Lighting that lets people control how much light they use for their tasks, reduces building lighting costs. And, there is evidence it also makes for happier and more productive workplaces. At least that’s what some studies done by lighting makers, and the makers of lighting controls conclude.
Granted, studies by companies that make lighting and lighting controls are potentially biased toward the use of those lights and controls. But in this case there are plenty of other references to balance them out. One, going back as far as 1998. And, this exhaustive article on the topic provides plenty of unbiased information sources. There is also in-depth information from this source about how personalized lighting control is healthier and helps people be more productive.
Amount of Electricity Used for Lighting
For building designers and those in the construction trades, the handwriting is on the wall. Lighting is demanding much more attention than simply estimating lumens and filling spaces with the right amount of fixtures to deliver that level of lighting. And, the attention couldn’t come at a better time.
Commercial building lighting costs average 17% of a building’s total electric use, according to the U.S. Energy Information Administration. But that figure varies a lot just depending on the type of building it is. Surprisingly, electricity used for lighting is only slightly lower (13%) for a small building when compared to a very large building (18%).
And, there is very little difference across regions in building lighting costs. For commercial buildings it averages between 16% and 18% of total building electricity use. It’s hard to imagine why anyone paying a commercial building electric bill wouldn’t want to cut those costs in half. And, that’s what some are claiming is possible when you put the control of lighting in the hands of the users (while also managing it when the users are not present).
Personal Lighting Lowers Building Lighting Costs
A study commissioned by the Northwest Energy Efficiency Alliance (an alliance of more than 100 Northwest utilities and energy efficiency organizations working to accelerate the innovation and adoption of energy-efficient products, services and practices in the Northwestern U.S.) on the impact of lighting controls on workplace energy consumption, found that organizations can substantially reduce their utility bills and improve employee satisfaction and comfort by letting individuals adjust their own lighting.
NEEA, the New Buildings Institute, and Enlighted (a company that combines leading-edge sensor technology, big data analytics, and advanced controls to make building systems more effective), collaborated on a project at the Fred Hutchinson Cancer Research Center.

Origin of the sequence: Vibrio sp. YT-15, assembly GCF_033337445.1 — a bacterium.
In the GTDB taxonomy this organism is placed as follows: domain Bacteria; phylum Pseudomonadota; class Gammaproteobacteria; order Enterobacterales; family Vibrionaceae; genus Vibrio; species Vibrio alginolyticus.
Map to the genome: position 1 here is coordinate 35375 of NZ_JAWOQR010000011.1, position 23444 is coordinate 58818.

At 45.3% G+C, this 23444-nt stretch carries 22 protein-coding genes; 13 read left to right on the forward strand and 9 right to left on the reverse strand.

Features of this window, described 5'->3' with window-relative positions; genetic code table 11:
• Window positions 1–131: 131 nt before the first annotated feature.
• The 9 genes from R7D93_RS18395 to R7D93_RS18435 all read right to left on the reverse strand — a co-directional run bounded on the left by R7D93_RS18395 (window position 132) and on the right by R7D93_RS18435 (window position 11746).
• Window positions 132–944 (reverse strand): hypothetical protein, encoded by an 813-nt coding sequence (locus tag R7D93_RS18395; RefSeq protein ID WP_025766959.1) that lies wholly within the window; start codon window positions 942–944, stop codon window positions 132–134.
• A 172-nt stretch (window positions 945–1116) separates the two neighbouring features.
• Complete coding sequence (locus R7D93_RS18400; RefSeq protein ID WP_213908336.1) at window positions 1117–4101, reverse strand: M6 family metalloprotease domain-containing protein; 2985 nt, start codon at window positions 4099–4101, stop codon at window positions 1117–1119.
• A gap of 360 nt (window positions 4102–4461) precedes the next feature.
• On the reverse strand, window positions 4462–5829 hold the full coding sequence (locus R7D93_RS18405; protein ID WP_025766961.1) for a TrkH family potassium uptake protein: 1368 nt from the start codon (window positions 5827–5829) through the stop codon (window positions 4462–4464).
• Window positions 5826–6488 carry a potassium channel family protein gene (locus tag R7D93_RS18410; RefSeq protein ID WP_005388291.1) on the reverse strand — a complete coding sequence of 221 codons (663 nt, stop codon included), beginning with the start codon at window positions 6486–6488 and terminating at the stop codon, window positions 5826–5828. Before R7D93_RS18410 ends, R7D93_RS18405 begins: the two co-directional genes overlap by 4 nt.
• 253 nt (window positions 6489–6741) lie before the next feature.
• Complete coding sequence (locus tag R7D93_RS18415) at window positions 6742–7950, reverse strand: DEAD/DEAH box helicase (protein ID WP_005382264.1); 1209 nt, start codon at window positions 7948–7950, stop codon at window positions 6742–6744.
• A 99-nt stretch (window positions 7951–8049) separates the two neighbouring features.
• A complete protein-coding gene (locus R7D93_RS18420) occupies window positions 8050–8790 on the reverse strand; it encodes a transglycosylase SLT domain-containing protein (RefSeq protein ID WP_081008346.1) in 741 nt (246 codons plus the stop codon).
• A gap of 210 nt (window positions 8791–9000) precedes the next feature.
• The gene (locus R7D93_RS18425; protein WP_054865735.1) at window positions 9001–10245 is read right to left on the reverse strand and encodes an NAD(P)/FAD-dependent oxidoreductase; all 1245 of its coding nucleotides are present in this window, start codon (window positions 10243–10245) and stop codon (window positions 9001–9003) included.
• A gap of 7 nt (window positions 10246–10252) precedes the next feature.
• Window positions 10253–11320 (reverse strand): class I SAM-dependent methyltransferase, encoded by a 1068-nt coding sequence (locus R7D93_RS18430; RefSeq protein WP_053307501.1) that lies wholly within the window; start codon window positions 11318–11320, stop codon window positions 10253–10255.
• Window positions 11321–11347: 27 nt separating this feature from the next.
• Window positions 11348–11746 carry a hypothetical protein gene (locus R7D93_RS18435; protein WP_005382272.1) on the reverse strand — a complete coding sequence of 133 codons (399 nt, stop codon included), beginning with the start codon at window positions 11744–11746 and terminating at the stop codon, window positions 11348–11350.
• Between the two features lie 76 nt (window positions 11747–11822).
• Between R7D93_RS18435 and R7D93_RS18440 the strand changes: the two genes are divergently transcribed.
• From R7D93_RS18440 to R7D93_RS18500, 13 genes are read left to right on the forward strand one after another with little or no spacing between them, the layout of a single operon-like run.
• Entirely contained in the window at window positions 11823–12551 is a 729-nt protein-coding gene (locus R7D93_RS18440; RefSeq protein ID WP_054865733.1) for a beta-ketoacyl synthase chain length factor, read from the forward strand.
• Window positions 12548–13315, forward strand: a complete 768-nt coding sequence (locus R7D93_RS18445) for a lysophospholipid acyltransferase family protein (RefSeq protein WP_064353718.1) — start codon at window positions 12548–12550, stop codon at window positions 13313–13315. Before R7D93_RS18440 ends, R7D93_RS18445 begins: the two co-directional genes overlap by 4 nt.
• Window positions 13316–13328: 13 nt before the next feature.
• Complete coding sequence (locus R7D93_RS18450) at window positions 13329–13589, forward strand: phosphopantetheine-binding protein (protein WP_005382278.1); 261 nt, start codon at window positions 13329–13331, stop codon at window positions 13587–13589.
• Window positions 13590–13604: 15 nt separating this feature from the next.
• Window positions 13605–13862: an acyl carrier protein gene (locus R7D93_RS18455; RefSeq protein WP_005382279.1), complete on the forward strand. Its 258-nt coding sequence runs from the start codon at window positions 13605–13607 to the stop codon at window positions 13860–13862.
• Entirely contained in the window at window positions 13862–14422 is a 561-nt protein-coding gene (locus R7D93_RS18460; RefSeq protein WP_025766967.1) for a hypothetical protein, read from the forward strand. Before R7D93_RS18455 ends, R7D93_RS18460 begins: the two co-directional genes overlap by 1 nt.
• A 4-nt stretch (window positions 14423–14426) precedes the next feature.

How They Did the Study
Enlighted installed controls for managing lighting and other environmental parameters in a 20,000 square foot office in Hutchinson’s Yale Building in Seattle.
Approximately 100 employees worked in the space. Analysts captured data on energy consumption every 15 minutes during both work and off-hours, and compared it to a baseline.
Here’s what they found.
- Automated building controls with motion sensors, individual light fixture controls, data networking and other technology can save energy by delaying morning ramp-up of lighting and accelerate evening ramp-down of lights.
- When given the opportunity to control the lighting around them, users prefer less light, creating more opportunities to save energy.
- Employees were at their desks an average of four to six hours during an eight hour plus workday, creating an opportunity to save energy through automated controls.
- Before lighting controls were installed, electricity consumption during the “janitor bump” (evening and night hours when maintenance crews work) was significant in both magnitude and duration. Lighting controls minimized this.
Enlighted’s system – which allows individuals to tailor lighting levels to their personal preferences and tasks – reduced overall lighting energy consumption by 59% and daytime peak watts associated with lighting by 46%.
Evidence of Other Benefits
The other benefits of personalized lighting control are improved well-being and more productivity. Royal Philips, a diversified health and well-being company, completed a study in 2013 showing people claimed;
- sharper vision,
- greater eye comfort,
- better mood, and
- greater satisfaction with their working environments.
In particular, older workers said they could see smaller details and noticed improved contrast, offsetting those types of vision problems associated with aging. The study’s authors concluded:
Because individual preferences vary widely, individual control is the only practical means to ensure that people have a good chance to obtain light that is best suited to them.
Take heed though. Personalized lighting is just the tip of the iceberg when it comes to the revolution in lighting up buildings. You can now install lighting that ties into the internet so people can simply use a smartphone app to adjust the lighting within their personal space. And, lighting is also becoming an on ramp to the internet when it is equipped as a WiFi hotspot.